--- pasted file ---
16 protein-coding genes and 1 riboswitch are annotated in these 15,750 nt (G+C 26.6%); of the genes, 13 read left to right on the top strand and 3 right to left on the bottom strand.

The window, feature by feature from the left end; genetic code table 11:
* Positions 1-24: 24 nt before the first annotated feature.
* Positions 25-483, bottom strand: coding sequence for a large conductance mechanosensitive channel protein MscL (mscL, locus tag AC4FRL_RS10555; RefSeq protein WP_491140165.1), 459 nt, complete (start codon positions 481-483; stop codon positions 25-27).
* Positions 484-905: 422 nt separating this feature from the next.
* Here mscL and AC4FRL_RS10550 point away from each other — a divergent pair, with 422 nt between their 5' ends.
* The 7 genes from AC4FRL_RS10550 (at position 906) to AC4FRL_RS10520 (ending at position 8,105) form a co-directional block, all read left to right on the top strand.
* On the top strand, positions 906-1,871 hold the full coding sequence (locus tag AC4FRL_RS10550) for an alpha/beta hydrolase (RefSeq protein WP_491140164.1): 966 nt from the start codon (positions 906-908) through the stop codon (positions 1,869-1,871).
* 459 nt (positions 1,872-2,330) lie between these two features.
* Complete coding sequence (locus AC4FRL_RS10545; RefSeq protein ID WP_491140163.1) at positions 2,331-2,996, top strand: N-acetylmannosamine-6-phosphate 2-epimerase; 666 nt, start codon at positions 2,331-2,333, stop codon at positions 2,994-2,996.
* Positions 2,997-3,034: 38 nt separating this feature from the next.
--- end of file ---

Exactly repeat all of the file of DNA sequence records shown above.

16 protein-coding genes and 1 riboswitch are annotated in these 15,750 nt (G+C 26.6%); of the genes, 13 read left to right on the top strand and 3 right to left on the bottom strand.

The window, feature by feature from the left end; genetic code table 11:
* Positions 1-24: 24 nt before the first annotated feature.
* Positions 25-483, bottom strand: coding sequence for a large conductance mechanosensitive channel protein MscL (mscL, locus tag AC4FRL_RS10555; RefSeq protein WP_491140165.1), 459 nt, complete (start codon positions 481-483; stop codon positions 25-27).
* Positions 484-905: 422 nt separating this feature from the next.
* Here mscL and AC4FRL_RS10550 point away from each other — a divergent pair, with 422 nt between their 5' ends.
* The 7 genes from AC4FRL_RS10550 (at position 906) to AC4FRL_RS10520 (ending at position 8,105) form a co-directional block, all read left to right on the top strand.
* On the top strand, positions 906-1,871 hold the full coding sequence (locus tag AC4FRL_RS10550) for an alpha/beta hydrolase (RefSeq protein WP_491140164.1): 966 nt from the start codon (positions 906-908) through the stop codon (positions 1,869-1,871).
* 459 nt (positions 1,872-2,330) lie between these two features.
* Complete coding sequence (locus AC4FRL_RS10545; RefSeq protein ID WP_491140163.1) at positions 2,331-2,996, top strand: N-acetylmannosamine-6-phosphate 2-epimerase; 666 nt, start codon at positions 2,331-2,333, stop codon at positions 2,994-2,996.
* Positions 2,997-3,034: 38 nt separating this feature from the next.